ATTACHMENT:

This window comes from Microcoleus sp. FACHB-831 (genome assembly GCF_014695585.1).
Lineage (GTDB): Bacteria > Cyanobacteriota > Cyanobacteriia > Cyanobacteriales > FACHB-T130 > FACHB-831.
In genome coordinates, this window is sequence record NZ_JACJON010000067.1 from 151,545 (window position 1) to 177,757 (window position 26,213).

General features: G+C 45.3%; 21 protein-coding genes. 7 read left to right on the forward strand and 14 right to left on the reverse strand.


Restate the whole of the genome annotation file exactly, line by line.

This window comes from Microcoleus sp. FACHB-831 (genome assembly GCF_014695585.1).
Lineage (GTDB): Bacteria > Cyanobacteriota > Cyanobacteriia > Cyanobacteriales > FACHB-T130 > FACHB-831.
In genome coordinates, this window is sequence record NZ_JACJON010000067.1 from 151,545 (window position 1) to 177,757 (window position 26,213).

General features: G+C 45.3%; 21 protein-coding genes. 7 read left to right on the forward strand and 14 right to left on the reverse strand.